Our gross and net leverage ratios were both approximately 2.7 times at the end of the third quarter. Over the longer term, we continue to believe that strategic M&A will generate the greatest shareholder returns and enhance our growth potential. But in the near term, we'll also focus on shorter-term initiatives like debt repayment. As Jim mentioned, we plan to divest our Avian Vaccine business by the end of the year. We'll receive gross proceeds of $170 million upfront and intend to redeploy that capital with a portion used to repay debt. The third quarter GAAP tax rate was 20.2%, representing a 320-basis point increase from the same period last year. The higher tax rate year-over-year was due primarily to a lower tax benefit associated with stock-based compensation related to the lower stock price, as well as higher discrete tax benefits in 2021 associated with the R&D tax credit.

For the full year, we now expect the tax rate to be approximately 20% on a non-GAAP basis, slightly below the outlook provided in August, and at the low end of our longer-term target of low 20%. Free cash flow was $60.4 million in the third quarter compared to $119.2 million last year. The 49% decrease was primarily due to changes in working capital and higher capital expenditures. Capital expenditures were $72.4 million in the third quarter, an increase of nearly $17 million compared to the $55.5 million last year as we continue to make growth-related investments. For the year, our free cash flow and capex guidance remain unchanged at approximately $360 million and $340 million, respectively. As Jim mentioned, we have narrowed our revenue growth and non-GAAP earnings per share guidance to the upper end of the prior ranges.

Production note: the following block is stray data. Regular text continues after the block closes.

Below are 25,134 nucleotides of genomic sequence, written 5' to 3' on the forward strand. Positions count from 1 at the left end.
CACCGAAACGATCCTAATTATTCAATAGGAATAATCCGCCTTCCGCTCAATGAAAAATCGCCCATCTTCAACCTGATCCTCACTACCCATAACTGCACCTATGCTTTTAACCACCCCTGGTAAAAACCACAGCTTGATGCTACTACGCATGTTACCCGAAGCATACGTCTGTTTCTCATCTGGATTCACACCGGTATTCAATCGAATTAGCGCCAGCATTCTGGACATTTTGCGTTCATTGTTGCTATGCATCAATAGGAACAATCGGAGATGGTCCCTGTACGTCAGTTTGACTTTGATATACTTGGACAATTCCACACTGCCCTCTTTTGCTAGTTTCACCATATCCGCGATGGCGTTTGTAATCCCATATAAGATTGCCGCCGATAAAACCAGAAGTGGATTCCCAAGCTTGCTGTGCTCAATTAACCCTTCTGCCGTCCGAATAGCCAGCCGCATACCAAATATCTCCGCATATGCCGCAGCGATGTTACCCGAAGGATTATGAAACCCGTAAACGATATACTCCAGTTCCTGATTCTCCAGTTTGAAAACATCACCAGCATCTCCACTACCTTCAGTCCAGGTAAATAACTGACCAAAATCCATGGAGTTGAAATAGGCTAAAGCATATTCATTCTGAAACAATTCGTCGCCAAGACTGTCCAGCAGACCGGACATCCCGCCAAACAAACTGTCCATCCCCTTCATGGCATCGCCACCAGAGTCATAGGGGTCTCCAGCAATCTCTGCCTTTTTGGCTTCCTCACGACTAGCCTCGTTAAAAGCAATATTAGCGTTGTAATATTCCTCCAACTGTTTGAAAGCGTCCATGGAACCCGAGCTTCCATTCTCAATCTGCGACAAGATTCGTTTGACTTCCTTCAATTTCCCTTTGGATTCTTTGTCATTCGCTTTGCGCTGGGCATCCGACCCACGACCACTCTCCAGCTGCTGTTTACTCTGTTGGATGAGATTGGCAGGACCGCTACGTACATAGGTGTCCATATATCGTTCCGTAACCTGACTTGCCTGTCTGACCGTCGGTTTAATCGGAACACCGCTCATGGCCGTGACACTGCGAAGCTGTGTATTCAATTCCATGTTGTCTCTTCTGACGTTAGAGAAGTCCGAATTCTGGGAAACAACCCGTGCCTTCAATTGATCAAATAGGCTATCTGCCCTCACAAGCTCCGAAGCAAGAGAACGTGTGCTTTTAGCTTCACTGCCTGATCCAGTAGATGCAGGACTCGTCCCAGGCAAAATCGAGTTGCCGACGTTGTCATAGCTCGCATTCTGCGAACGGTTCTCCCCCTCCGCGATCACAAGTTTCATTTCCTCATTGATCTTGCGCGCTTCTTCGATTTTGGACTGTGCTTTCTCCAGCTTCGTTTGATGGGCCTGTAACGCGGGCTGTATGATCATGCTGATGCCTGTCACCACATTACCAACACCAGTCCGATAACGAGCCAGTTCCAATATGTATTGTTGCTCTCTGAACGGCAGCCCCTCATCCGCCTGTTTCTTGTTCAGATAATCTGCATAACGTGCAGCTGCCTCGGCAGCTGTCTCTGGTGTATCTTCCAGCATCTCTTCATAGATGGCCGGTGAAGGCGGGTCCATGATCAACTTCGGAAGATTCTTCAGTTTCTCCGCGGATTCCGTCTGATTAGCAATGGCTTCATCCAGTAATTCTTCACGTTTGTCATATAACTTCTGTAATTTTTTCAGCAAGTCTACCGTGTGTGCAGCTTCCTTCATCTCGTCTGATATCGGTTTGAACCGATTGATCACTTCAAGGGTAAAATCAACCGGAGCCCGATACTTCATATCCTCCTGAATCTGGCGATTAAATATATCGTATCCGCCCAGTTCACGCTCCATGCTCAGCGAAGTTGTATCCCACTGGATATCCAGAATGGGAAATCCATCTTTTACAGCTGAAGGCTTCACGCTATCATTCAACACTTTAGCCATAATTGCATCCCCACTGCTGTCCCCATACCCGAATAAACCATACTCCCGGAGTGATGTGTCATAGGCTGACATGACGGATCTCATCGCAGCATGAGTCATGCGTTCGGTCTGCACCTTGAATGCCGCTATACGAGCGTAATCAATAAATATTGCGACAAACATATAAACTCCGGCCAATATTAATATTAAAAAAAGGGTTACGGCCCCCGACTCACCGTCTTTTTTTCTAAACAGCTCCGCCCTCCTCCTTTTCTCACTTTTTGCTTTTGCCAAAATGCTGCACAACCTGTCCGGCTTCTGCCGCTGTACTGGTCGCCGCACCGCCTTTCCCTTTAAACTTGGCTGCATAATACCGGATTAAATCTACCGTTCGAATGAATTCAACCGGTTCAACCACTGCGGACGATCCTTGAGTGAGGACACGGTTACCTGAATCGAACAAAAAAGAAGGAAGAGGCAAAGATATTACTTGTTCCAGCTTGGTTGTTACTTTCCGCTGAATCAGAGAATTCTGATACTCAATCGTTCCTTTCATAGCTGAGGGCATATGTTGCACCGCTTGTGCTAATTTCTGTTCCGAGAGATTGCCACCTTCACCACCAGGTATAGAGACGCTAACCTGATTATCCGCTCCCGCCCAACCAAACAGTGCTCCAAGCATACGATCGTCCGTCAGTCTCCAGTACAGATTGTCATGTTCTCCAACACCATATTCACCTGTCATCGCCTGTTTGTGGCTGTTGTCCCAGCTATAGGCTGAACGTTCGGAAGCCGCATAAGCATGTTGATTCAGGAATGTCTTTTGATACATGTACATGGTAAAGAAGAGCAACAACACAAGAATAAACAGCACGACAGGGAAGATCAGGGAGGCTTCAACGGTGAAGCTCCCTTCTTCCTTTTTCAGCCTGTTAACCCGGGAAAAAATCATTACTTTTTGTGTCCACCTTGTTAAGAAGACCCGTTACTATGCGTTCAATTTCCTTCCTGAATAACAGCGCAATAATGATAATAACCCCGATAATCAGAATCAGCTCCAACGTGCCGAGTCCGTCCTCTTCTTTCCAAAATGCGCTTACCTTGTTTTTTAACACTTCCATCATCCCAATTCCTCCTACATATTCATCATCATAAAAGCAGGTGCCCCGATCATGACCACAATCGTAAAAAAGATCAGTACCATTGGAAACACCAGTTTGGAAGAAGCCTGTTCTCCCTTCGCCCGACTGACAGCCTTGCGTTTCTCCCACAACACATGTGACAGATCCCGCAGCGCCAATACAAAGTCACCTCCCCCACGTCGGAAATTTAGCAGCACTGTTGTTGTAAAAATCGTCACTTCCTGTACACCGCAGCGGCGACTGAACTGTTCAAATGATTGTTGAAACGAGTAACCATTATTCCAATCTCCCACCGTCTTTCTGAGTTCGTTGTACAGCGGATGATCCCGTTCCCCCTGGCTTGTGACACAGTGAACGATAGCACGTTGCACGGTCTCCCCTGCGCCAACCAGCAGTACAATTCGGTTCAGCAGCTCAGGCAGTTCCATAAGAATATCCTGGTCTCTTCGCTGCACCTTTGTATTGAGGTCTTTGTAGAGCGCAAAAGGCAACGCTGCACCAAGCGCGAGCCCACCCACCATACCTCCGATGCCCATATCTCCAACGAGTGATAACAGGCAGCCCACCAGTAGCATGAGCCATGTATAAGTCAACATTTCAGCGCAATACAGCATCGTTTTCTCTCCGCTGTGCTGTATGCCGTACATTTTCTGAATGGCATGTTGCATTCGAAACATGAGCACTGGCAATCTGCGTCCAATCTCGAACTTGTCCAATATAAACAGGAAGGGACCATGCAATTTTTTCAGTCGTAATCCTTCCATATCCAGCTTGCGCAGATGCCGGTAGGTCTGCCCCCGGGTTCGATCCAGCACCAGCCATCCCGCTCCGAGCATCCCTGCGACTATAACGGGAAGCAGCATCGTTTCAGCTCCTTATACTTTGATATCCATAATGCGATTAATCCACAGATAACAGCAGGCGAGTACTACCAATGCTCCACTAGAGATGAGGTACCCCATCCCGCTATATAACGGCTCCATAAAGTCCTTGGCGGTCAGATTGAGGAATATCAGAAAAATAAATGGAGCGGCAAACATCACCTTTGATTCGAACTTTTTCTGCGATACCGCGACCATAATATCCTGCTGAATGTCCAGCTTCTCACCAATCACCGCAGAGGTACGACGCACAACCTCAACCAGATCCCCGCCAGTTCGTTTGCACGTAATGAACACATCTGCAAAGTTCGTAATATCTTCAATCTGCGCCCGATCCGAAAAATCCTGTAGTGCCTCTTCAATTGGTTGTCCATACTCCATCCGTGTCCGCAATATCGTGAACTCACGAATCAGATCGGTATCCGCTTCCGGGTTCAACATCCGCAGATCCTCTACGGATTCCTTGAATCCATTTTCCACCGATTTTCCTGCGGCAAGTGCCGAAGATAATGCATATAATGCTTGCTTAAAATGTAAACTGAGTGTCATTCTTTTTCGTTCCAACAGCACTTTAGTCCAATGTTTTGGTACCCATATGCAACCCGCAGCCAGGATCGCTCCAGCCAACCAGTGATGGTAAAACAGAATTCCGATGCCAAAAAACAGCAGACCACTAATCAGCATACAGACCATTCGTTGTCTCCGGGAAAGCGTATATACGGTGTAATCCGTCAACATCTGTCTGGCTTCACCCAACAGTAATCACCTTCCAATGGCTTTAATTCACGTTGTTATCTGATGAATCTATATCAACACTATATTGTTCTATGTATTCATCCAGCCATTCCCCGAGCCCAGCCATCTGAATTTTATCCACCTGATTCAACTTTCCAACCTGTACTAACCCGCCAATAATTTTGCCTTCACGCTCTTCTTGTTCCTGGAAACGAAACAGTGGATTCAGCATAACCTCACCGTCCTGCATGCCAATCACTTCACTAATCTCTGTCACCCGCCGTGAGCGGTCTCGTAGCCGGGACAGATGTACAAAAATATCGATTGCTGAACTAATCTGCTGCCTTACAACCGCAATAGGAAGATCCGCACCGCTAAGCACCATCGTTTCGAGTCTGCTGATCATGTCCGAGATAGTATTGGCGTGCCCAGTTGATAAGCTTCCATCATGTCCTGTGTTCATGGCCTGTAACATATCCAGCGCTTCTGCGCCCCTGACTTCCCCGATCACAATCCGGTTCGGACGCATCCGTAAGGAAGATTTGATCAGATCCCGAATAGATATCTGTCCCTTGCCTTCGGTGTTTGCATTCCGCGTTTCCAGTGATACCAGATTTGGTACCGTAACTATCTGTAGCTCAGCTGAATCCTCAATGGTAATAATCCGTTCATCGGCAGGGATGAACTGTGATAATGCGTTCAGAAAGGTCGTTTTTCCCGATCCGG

We now expect reported revenue growth in a range of 10% to 11% for the full year, including the 350-basis point foreign exchange headwind that we forecasted in August. Our organic revenue growth outlook was also narrowed to a range of 11% to 12%. We continue to expect that the consolidated operating margin will be essentially flat with 2021 and that we'll have narrowed our earnings per share guidance to a range of $10.80 to $10.95 or approximately 4.5% to 6% growth versus the prior year. Excluding an estimated foreign exchange headwind of $0.43 this year as well as a $0.20 headwind from interest expense compared to our initial outlook, earnings per share growth would be in the low double-digit range this year. By segment, our revenue growth outlook for 2022 remains unchanged. We expect organic revenue growth in the high single digits for the RMS segment, mid-teens for the DSA segment and mid-single digits for the Manufacturing segment.